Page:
A total of 17,846 passengers passed through London City Airport at the tail-end of last month – its busiest ever day – just as a planning inspector was hearing the last evidence on whether to allow redevelopment of the Docklands hub.

The planning appeal has now closed and it centred on the extent to which residents surrounding the airport should be compensated for noise disturbance.

Neither supporters or opponents – the airport on one hand and the Mayor of London Boris Johnson on the other – were disputing that the number of flights should increase to meet demand, a decision which has already been confirmed.

The importance of relieving that pressure point was underscored, say LCY, by new research that shows that the airport enables £11billion of European trade.

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Analysts Oxford Economics say research shows that 5% of all UK exports to key European markets are associated with LCY trips.

The findings come at the same time as a ComRes survey showed:

• 73% of London’s business decision makers supporting LCY’s proposals for expansion according to a new ComRes survey.

• 82% agree that more aviation capacity in the south east is necessary for business growth, with more than half saying more capacity will be needed in the short-term.

• 55% think that a short-term capacity solution is needed before 2029 – with 2030 the deadline which the Government has set for a new runway at either Gatwick or Heathrow.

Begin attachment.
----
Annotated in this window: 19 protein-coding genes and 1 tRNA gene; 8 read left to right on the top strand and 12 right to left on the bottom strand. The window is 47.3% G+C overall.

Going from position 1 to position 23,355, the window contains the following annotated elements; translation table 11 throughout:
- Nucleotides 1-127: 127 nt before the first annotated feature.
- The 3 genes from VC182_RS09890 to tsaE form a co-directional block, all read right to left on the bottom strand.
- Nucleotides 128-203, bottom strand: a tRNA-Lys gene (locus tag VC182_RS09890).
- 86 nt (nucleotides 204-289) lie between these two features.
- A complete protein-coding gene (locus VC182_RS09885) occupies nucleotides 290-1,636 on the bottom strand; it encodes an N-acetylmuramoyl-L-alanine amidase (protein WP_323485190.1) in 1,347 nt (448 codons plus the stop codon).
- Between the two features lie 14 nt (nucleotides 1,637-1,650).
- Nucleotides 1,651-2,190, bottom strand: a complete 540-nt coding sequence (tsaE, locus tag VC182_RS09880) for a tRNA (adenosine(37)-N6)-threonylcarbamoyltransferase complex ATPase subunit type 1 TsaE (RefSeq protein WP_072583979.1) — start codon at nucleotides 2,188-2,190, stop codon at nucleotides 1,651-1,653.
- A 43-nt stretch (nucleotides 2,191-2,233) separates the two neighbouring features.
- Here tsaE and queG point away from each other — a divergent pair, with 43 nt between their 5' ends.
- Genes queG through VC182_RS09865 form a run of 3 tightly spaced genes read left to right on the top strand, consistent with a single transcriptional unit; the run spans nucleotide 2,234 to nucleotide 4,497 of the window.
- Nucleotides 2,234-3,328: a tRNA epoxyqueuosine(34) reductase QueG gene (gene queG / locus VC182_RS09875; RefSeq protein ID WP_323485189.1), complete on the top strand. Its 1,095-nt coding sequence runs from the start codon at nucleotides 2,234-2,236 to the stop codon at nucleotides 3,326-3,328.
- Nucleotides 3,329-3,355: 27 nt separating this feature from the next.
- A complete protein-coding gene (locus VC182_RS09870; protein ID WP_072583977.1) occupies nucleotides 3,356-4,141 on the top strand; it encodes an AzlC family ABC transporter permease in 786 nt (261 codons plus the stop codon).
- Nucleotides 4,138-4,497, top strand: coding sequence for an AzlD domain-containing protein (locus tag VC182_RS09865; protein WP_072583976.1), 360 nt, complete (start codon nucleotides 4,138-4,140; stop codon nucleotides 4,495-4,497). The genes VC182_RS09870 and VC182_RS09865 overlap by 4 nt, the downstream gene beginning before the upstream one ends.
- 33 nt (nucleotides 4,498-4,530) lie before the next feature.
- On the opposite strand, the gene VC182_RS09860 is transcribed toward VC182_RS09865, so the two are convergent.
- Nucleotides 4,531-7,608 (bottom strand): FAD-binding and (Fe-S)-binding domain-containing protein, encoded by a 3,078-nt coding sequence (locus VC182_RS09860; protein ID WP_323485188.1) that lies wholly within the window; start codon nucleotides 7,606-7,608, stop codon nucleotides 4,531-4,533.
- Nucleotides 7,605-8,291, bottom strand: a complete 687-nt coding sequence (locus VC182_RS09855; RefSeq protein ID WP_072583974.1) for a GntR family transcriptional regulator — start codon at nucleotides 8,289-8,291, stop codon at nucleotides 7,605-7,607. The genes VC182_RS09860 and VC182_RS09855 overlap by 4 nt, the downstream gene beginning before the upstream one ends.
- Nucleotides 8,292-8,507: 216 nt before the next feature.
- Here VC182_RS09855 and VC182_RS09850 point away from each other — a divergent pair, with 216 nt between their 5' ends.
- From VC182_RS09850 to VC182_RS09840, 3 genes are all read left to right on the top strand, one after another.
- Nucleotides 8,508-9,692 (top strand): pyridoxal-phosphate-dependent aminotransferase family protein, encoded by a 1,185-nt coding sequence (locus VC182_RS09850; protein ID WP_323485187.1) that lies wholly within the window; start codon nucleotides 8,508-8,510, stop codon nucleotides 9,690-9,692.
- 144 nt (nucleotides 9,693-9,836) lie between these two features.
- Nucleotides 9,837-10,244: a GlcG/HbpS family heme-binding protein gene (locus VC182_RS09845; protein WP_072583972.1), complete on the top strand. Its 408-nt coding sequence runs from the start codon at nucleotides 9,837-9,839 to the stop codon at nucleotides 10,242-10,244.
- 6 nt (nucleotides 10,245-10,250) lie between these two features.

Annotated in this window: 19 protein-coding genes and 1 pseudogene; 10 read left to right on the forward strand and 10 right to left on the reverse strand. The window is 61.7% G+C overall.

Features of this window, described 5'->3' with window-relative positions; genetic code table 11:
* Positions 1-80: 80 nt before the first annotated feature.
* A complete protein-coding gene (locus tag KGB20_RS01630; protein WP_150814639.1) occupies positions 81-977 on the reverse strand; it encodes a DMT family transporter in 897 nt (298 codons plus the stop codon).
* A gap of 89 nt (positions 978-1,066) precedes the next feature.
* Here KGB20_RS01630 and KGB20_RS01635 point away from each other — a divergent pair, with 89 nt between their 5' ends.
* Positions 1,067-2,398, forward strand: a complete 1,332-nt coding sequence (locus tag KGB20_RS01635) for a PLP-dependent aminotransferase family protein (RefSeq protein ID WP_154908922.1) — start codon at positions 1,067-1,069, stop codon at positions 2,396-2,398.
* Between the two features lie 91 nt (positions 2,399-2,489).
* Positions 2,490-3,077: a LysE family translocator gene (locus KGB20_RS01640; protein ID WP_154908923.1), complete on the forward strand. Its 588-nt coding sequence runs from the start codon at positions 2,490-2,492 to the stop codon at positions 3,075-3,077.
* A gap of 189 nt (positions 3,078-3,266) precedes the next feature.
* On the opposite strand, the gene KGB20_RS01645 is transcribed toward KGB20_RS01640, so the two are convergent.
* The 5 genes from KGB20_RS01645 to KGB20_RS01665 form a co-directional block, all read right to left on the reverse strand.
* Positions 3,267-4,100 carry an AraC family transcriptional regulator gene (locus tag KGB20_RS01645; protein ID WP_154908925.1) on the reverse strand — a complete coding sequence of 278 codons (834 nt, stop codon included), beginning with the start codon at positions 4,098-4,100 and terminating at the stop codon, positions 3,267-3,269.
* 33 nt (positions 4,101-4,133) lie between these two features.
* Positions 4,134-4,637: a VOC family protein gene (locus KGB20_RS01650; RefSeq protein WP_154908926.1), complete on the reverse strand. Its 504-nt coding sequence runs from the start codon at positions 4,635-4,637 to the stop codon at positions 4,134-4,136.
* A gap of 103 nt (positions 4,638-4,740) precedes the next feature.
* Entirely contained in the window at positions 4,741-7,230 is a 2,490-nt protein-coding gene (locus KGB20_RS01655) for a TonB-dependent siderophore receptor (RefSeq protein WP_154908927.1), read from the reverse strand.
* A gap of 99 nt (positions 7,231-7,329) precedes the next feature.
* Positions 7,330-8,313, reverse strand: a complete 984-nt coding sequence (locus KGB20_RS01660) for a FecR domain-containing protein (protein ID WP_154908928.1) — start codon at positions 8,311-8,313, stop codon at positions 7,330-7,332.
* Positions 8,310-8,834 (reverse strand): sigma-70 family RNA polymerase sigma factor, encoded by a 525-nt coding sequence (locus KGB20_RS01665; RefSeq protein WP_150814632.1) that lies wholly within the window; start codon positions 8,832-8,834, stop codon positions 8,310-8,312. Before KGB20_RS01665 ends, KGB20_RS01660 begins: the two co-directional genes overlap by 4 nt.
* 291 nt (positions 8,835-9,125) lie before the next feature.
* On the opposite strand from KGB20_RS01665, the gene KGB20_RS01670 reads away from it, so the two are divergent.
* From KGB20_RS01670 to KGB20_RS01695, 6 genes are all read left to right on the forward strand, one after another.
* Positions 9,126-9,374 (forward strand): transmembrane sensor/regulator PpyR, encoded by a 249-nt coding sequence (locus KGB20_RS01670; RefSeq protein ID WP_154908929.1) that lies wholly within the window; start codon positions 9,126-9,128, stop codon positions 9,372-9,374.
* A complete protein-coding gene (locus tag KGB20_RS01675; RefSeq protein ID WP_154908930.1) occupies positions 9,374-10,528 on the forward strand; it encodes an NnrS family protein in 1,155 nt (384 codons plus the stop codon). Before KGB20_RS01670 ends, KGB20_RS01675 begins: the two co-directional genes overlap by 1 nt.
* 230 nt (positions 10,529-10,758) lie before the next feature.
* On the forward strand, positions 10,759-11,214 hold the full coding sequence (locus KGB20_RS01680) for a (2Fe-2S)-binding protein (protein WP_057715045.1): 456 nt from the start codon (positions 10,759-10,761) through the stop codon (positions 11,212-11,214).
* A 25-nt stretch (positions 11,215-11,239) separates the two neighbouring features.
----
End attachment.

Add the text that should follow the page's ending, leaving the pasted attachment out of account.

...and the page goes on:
Aerial view London City Airport

Chief executive Declan Collier said: “The report and survey prove that our expansion would provide clear benefits for the UK economy and that there is a huge appetite among key business leaders.

“If we get the green light, we can start delivering extra capacity within 18 months, meeting this demand and increasing our contribution to the economy.”

Planning appeal

The 11-day planning inquiry follows the Mayor of London’s direction to refuse London City Airport planning permission in March 2015, despite approval for the plans by Newham Council.

Alongside the mayor, objecting to the scheme, campaigners Hacan East made representations.

The group told planning inspector at the City Hall: “Many of the people in the area don’t have the choice of moving away. They are, therefore, dependent on the airport guaranteeing effective compensation and mitigation in order to make their lives more bearable, and on Newham Council making sure it is delivered.

Hacan East’s John Stewart said: “Our view is that no resident, whether they are homeowner or in council or social housing, should suffer an unfair financial burden because of this failure to offer proper mitigation.”

Hacan East conceded that LCY’s some of the compensation measures “are more extensive than at other airports” but said “given its location in the middle of a densely populated area of London, it is difficult to see how the airport would have been allowed to get away with much less.”

It argued that LCY had the airport had failed in the past to meet its compliance obligations and that Newham Council should be more rigorous in holding the airport to account for lapses.

The City Airport Development Programme (CADP) proposals include seven new aircraft stands, a parallel taxiway and terminal extensions to the west and to the east, which would enable up to 6.5million passengers by 2025.